Referendum Blog: May 22

Referendum Blog: May 22

BORDER TROUBLES?: On the BBC Weekend News this evening, the main item was hinged on that Vote Leave was wrong to suggest that the UK could not veto Turkey’s application to join the EU. At the end of the bulletin, reporter Chris Buckler presented a package which examined  whether border controls would be introduce between Northern Ireland and the Republic of Eire in the event of a UK exit from the EU.

In some respects senses there was ‘balance’ in that there were a mixture of concerns about what might happen. But Buckler was oddly unfocused and unclear in elements of what he told the audience and his main goal appeared to whip up the idea of trouble in store.

First, there was a major omission that affected the veracity of his entire package.  What he did not say was that  the current border arrangements between the UK (including Northern Ireland ) and Eire are nothing to do with the EU, and never have been .  They are based on a bilateral agreement between the Irish and British governments formulated under the title the CTA (Common Travel Area). The CTA stipulates that there is free movement between all parts of the UK and Eire. The arrangements have evolved considerably over time, but, in effect, have been in existence since Eire’s independent in 1923.

It is hard to understand why Buckler did not explain or mention this. Instead, he focused on that   there had been checkpoints on the Eire/NI border during the Irish troubles (presumably referring to the political and civil unrest that began in the 1960s and continued until 1998, though he did not say so) and added that ‘some are asking whether checkpoints would return if the UK was to vote to leave the EU’. The question here is why this would happen, and who was suggesting it would; Buckler’s narrative gave no clue. Such checkpoints on the border he was describing only existed because of security reasons linked to the political and civil unrest, the CTA free movement principles were not suspended.

Buckler then jumped to trade. He observed  that ‘some had suggested’ that the £1bn trade each week between Ireland and the UK would be affected adversely by Brexit. Was he claiming that problems would arise because of the new border checkpoints that he had imagined might be introduced?  He did not say, nor did he explain that most of the trade between Eire and the UK is not via border roads in Ireland.

His next point was another non sequitur: that towns along the Eire/Northern Ireland border had benefitted from ‘European peace money’. His example was a new sports centre where boxed Barry McGuigan trained. His statement was both disingenuous and misleading.  Yes, Northern Ireland and Eire have received from the EU (not ‘Europe’) millions from a specially established peace fund. Relevant here, however, is that the cash ultimately comes from the UK’s overall contribution to the EU and that the peace fund further relies on the UK government because elements of its contributions are dependent on match funding from national and local government, and from private enterprise.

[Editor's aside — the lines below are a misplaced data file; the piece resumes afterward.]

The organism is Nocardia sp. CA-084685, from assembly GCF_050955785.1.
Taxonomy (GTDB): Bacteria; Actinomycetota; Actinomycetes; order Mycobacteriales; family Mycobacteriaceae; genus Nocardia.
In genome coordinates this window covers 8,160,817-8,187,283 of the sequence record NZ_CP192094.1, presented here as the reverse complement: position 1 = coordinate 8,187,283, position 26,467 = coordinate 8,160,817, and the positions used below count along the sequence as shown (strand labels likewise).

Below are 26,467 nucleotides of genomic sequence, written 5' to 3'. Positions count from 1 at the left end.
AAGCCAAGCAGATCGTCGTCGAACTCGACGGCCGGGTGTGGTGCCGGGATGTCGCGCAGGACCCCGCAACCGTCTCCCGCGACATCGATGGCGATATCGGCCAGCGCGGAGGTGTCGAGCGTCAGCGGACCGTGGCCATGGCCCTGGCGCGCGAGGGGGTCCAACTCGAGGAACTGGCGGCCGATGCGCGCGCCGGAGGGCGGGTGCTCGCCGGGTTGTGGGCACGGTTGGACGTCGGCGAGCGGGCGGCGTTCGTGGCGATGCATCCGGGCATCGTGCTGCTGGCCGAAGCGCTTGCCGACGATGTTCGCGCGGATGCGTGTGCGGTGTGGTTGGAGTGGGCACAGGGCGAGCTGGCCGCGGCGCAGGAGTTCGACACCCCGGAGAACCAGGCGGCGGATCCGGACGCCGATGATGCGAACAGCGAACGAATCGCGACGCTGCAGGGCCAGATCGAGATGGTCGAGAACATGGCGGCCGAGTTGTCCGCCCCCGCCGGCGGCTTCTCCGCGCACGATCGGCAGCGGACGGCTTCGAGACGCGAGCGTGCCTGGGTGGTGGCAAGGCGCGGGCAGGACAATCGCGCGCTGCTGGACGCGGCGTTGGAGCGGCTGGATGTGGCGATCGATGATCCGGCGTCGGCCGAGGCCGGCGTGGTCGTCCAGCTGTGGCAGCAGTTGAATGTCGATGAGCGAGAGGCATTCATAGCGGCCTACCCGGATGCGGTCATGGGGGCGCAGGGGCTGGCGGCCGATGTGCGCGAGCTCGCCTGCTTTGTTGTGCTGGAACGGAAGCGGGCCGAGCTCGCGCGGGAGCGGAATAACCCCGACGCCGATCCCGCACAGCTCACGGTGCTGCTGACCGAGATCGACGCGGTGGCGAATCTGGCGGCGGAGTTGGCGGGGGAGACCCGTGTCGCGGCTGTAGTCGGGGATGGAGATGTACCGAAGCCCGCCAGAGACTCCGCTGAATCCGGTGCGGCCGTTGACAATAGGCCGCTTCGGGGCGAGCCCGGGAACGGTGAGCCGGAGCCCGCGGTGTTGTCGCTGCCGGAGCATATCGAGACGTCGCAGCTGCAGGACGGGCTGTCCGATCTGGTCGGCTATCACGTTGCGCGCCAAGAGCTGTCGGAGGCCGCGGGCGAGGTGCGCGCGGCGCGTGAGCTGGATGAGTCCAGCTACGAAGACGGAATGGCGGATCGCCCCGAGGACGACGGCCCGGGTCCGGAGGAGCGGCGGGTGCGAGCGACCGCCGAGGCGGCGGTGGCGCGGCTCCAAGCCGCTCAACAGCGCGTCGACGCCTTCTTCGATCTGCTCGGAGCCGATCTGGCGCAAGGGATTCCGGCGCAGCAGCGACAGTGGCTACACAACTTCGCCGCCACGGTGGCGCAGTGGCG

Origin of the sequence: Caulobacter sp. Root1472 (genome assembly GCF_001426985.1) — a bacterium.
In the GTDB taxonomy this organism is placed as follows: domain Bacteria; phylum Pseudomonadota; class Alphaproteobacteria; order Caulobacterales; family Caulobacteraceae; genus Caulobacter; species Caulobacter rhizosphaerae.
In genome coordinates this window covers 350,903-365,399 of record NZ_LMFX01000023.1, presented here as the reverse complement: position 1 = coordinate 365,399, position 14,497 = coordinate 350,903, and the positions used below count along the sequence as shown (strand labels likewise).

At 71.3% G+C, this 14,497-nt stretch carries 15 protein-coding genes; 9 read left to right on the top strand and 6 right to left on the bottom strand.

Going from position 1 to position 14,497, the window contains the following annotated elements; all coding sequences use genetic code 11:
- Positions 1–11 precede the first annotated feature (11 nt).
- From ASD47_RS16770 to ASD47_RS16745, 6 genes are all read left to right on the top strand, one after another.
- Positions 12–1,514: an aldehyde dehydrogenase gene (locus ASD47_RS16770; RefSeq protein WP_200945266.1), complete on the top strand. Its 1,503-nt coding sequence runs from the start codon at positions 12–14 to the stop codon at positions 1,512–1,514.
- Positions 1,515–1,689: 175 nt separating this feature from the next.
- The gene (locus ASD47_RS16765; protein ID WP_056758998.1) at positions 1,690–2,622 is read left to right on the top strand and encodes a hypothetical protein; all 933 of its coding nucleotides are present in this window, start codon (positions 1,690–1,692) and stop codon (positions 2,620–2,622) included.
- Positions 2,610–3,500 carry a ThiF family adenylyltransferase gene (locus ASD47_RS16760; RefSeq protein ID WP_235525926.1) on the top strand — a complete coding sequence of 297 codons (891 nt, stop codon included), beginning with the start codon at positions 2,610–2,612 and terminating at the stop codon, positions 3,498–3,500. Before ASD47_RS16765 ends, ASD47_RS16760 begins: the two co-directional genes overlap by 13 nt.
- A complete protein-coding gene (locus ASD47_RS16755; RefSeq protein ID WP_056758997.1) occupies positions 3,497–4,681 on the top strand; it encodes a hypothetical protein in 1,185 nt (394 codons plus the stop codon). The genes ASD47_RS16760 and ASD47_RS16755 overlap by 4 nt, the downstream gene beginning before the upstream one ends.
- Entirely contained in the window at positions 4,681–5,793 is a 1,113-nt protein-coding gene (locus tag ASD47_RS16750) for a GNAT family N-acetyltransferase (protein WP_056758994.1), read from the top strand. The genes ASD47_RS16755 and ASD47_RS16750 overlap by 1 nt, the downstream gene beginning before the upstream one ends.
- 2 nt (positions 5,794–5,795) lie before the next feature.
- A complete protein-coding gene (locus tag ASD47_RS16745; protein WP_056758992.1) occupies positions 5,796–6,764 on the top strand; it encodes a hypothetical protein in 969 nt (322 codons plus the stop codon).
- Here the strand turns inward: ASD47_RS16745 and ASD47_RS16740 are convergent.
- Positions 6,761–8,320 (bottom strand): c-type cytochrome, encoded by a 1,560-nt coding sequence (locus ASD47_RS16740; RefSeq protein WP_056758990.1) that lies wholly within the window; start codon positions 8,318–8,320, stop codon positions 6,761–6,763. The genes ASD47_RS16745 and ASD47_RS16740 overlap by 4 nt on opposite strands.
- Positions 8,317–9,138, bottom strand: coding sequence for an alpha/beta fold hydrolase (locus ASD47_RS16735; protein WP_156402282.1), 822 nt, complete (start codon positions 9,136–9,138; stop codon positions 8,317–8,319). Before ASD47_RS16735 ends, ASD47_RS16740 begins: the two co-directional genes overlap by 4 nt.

Buckler concluded by acknowledging (again without mentioning the CTA) that concerns about immigration if Britain was outside the EU ‘some had suggested’  border controls and passports could be needed in future.  There was a vox pop from one woman who wanted such restrictions on ferries to stop terrorism, then from another female who thought the reintroduction of controls would be ‘completely insane.

He concluded:

Britain and Ireland have always sat apart from the rest of Europe geographically, but this referendum is about where the UK sits politically, and the final decision will make a difference across both islands.

The implication – from all that had gone before – was clearly that Brexit would lead to significant changes in the border arrangements, and the impact could be severely inconvenient and financially negative.  The spectre he had invoked was a return to the arrangements of the troubles, border checkpoints, restricted trade. The bias here can only be fully identified  through very careful fact-checking and examining alternative perspectives. Again the devil is in the detail.  Why did he not start from the premise that the long existence of the CTA suggested that free movement would continue?


Transcript of BBC1, Weekend News, EU Refrendum and Northern Ireland, 10.49pm